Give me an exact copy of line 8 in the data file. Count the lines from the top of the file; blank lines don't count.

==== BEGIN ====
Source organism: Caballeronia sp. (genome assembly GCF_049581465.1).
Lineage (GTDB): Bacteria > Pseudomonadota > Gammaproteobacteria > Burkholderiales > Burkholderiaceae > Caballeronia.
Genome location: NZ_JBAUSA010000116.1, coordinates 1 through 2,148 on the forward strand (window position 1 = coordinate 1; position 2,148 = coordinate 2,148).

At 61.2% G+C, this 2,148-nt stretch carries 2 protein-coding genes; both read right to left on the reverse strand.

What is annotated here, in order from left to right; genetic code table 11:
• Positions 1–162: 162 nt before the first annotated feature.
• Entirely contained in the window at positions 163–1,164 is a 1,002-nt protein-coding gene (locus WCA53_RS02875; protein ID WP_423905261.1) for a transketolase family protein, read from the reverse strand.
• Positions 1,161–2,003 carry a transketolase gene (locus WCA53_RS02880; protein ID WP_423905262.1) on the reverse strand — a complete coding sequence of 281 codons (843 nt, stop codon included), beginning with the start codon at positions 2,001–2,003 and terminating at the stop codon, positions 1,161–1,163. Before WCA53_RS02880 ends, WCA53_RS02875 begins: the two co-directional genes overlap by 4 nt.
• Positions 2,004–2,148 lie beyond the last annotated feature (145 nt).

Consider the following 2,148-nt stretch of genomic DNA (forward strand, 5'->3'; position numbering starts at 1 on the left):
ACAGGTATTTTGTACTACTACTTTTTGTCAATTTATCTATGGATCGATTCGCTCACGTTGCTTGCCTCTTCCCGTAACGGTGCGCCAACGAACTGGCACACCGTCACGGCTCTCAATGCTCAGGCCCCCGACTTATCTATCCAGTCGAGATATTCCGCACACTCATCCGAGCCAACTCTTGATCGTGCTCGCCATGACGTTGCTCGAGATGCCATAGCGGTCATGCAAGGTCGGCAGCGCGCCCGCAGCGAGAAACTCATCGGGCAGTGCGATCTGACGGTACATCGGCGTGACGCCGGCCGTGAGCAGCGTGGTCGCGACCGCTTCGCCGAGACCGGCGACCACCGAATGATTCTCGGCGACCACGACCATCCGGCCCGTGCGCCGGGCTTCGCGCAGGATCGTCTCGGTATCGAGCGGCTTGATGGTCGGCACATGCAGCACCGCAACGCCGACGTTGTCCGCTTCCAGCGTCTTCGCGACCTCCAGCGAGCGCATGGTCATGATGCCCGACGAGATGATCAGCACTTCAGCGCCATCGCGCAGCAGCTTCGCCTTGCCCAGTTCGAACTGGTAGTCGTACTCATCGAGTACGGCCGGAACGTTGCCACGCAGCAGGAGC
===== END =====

• Positions 1,161–2,003 carry a transketolase gene (locus WCA53_RS02880; protein ID WP_423905262.1) on the reverse strand — a complete coding sequence of 281 codons (843 nt, stop codon included), beginning with the start codon at positions 2,001–2,003 and terminating at the stop codon, positions 1,161–1,163. Before WCA53_RS02880 ends, WCA53_RS02875 begins: the two co-directional genes overlap by 4 nt.